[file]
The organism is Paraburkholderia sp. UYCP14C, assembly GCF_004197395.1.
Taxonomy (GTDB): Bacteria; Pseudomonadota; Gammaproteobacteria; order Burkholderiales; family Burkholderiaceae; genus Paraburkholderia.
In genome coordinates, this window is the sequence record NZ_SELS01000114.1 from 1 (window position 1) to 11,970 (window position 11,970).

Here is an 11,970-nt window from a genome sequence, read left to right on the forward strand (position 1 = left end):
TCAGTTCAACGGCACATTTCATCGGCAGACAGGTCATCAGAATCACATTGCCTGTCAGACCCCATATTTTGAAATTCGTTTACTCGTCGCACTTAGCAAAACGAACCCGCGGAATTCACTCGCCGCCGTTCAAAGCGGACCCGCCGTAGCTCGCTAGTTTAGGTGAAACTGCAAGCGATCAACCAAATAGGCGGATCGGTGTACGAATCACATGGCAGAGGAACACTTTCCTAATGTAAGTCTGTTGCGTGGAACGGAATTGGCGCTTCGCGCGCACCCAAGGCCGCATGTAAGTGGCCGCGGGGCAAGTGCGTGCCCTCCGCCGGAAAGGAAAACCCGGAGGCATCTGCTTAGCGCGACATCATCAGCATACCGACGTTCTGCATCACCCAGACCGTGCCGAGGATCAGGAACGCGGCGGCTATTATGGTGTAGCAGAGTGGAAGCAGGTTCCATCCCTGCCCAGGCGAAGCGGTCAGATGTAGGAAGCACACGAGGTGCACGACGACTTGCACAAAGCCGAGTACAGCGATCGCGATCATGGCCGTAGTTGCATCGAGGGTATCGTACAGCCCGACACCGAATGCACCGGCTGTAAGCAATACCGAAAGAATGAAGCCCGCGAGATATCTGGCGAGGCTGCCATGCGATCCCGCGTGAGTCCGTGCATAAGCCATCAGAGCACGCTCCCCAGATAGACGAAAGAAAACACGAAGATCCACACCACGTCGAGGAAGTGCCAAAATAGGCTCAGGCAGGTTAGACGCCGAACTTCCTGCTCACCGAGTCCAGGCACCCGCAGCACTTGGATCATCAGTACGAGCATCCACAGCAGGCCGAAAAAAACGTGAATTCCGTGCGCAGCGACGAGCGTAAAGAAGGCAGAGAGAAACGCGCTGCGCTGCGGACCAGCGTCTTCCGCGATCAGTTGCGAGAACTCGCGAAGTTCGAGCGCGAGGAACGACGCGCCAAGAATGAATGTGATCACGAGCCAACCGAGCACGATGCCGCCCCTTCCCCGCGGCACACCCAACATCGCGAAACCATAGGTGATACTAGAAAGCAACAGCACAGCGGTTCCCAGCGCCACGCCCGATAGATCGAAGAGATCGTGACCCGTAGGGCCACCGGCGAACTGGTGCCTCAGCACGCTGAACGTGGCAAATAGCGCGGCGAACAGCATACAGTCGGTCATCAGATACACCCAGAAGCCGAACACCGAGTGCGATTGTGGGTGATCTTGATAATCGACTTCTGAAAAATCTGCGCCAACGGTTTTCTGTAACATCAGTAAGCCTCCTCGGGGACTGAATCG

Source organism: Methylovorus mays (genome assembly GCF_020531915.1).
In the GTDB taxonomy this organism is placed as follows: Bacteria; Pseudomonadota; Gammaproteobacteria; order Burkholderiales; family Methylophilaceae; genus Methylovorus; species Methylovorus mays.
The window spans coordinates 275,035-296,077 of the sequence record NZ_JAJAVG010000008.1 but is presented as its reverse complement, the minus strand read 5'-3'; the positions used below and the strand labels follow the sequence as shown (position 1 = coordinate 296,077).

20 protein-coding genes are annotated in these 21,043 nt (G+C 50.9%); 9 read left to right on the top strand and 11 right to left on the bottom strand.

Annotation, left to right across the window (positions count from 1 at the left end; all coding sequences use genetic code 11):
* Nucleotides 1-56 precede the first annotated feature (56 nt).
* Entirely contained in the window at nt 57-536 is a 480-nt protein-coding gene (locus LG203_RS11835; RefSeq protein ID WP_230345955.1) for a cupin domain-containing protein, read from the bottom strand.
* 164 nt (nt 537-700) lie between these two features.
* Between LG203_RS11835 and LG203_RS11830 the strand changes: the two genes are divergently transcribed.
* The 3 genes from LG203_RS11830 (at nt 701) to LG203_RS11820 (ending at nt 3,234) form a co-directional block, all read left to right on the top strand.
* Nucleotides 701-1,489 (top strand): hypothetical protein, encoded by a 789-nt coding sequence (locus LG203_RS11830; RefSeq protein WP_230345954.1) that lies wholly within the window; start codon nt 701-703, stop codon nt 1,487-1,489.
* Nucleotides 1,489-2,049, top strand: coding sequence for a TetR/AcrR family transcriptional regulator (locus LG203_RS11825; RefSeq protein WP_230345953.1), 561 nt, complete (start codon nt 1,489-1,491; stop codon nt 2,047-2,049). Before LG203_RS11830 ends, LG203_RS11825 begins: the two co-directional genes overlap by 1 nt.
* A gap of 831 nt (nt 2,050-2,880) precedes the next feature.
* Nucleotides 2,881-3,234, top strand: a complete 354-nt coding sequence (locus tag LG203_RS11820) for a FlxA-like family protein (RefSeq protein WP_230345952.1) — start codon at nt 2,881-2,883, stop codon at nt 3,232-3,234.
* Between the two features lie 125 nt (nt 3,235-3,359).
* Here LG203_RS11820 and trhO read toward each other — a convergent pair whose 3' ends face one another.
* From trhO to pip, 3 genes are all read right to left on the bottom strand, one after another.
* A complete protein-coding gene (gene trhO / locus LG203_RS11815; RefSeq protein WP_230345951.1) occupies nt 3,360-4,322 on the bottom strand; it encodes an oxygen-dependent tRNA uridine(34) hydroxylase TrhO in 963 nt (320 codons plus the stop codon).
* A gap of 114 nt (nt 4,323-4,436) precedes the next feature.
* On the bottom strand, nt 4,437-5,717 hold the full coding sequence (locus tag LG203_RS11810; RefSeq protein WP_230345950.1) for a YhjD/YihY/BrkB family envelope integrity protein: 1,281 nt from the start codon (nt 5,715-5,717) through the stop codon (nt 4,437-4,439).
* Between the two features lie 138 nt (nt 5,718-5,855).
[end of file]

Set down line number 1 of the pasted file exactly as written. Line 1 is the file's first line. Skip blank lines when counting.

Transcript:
The organism is Paraburkholderia sp. UYCP14C, assembly GCF_004197395.1.